It turns out that blue light filter like Night Light — which tint the screen to reduce blue light and help users fall asleep — may not actually help users fall asleep. In fact, tinting your screen may actually be worse. According to a study conducted by the University of Manchester, using night modes to make your display more ‘yellow’ is possibly worse than leaving it in the regular untinted mode.
Previous research had suggested that exposure to blue light, particularly from phone and TV screens, reduced the production of melatonin, the hormone that helps you to sleep. The University of Manchester conducted a study on a group of mice after the research team — led by Dr. Tim Brown — believed the view that this was a false assumption.
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Using specially designed lighting to adjust the color temperature without changing the brightness, the team exposed the mice to various colors and observed the effects it had. The university found that colour-sensing cone cells in the eye may be more responsive to yellow light than the response of melanopsin to blue light. In other words, using your phone with a blue light filter may actually be telling your brain it isn’t time for sleep.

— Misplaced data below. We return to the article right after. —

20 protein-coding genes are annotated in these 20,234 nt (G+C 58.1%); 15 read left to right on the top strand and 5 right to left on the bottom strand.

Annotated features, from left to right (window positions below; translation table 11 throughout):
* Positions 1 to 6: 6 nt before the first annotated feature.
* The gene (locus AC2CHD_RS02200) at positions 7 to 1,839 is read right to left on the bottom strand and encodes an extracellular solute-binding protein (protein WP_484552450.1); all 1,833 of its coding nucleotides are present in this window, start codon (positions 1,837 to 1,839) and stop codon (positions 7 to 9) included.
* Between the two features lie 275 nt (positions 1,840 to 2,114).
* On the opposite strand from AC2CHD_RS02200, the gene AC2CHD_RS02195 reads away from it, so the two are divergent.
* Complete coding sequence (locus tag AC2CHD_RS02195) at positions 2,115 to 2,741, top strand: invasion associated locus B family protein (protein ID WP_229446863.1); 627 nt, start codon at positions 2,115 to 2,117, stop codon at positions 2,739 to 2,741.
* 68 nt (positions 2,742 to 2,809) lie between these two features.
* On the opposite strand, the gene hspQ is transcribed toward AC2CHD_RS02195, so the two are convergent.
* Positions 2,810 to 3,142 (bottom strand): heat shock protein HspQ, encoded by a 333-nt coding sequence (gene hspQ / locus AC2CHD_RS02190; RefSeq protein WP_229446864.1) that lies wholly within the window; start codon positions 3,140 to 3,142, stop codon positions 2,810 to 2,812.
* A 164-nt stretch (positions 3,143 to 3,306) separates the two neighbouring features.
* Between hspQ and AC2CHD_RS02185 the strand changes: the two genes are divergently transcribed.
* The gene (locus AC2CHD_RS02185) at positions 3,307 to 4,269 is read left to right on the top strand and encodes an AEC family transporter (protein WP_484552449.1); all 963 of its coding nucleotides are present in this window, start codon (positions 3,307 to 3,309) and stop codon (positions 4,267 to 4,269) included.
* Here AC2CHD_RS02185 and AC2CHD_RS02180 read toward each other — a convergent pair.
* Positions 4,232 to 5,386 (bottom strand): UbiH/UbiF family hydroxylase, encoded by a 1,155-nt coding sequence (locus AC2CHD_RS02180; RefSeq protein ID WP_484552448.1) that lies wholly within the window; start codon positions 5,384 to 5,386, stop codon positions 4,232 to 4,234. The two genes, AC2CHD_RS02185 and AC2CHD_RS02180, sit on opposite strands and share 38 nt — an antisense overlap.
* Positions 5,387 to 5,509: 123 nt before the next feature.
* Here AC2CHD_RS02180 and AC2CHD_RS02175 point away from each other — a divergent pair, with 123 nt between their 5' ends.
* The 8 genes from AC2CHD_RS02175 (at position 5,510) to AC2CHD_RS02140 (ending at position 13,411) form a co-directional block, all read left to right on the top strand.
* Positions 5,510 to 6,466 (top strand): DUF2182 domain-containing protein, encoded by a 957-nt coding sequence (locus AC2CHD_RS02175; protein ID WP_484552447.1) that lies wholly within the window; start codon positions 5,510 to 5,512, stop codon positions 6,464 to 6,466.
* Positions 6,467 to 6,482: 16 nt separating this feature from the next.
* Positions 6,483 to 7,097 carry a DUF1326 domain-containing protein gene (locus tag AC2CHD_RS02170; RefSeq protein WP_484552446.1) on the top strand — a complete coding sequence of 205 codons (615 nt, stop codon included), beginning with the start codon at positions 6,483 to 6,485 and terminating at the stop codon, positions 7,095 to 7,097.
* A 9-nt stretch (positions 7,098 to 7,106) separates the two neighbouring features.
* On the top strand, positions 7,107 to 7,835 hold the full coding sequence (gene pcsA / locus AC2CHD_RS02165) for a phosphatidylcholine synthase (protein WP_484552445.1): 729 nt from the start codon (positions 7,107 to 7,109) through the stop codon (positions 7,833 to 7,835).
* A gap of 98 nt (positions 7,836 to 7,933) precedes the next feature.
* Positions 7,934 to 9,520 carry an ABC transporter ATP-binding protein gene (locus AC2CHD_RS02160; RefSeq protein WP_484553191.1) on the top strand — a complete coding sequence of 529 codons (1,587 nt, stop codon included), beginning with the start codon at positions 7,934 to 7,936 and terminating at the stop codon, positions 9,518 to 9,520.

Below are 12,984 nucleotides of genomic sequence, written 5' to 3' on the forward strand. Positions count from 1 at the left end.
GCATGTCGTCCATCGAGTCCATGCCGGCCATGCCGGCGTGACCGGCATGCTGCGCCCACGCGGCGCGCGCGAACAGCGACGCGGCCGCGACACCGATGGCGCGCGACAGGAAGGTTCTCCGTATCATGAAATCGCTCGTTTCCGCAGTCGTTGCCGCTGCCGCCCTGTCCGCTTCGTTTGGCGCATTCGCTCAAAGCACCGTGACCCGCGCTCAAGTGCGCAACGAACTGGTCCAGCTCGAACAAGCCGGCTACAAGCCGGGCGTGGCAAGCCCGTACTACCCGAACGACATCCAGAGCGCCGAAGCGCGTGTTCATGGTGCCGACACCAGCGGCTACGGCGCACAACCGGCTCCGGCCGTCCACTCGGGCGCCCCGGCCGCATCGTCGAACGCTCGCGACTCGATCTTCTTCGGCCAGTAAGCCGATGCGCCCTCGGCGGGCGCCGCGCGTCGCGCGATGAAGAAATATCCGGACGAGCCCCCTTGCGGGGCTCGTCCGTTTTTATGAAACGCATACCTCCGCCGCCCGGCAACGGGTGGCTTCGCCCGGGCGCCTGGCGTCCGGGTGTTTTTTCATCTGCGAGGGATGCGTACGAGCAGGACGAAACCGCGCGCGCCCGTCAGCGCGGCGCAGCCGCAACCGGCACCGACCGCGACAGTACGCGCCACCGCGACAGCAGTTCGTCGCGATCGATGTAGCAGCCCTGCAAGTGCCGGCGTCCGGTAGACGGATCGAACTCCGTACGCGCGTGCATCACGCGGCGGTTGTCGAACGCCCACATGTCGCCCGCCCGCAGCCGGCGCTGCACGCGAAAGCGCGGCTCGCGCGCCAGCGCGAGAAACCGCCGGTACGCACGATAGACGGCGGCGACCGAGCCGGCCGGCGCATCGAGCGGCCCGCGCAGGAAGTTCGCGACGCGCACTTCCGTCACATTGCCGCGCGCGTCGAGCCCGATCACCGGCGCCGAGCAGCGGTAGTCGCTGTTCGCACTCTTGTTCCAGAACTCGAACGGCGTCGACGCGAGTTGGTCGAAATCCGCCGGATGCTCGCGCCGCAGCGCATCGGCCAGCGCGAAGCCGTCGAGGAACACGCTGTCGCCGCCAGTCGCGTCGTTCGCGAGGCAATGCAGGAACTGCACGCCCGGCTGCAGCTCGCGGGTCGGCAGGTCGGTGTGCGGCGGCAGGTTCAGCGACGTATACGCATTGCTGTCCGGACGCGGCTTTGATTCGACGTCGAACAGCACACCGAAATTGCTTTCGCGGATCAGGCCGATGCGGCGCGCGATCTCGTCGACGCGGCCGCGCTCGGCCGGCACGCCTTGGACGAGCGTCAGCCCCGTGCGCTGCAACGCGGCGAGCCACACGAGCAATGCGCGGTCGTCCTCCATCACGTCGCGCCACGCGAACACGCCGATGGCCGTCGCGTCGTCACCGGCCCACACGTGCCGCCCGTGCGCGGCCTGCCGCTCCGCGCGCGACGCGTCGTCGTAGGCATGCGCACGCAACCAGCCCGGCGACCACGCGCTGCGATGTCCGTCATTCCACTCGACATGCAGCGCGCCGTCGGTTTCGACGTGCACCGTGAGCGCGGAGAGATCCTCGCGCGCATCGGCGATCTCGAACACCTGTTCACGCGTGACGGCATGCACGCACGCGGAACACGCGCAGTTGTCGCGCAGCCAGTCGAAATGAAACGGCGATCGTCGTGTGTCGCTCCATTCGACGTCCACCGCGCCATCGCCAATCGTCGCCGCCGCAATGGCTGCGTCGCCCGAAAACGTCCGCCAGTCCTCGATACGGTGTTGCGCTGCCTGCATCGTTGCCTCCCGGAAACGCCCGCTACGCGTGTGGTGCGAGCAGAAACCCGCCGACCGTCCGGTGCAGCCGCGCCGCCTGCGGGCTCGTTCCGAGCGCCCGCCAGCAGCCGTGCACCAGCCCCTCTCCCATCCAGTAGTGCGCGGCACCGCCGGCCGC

Of course, there are a few things to be aware of here. First off, the study was conducted on mice, not people. Second, the university didn’t conduct the study on a microbiological level — instead, the study was observational and it drew conclusions from mice who were exposed to different colours of light at identical brightnesses.
But there may also be merit to the study. If you think about the colour of light as it appears throughout the day, dawn and dusk usually have bluer light than during the day, which has yellower light. It would make sense that our biological clock would respond to colour as described by the researchers.
Regardless of the effect of blue light on your eyes, it is better to keep your smart device away before heading to bed. Excess screen time has other adverse effects, such as obesity, as well. Furthermore, surfing social media sites can impact your brain in such a way that you don’t find sleep soon when you finally squeeze your eyes shut for the day.
This content was originally published here.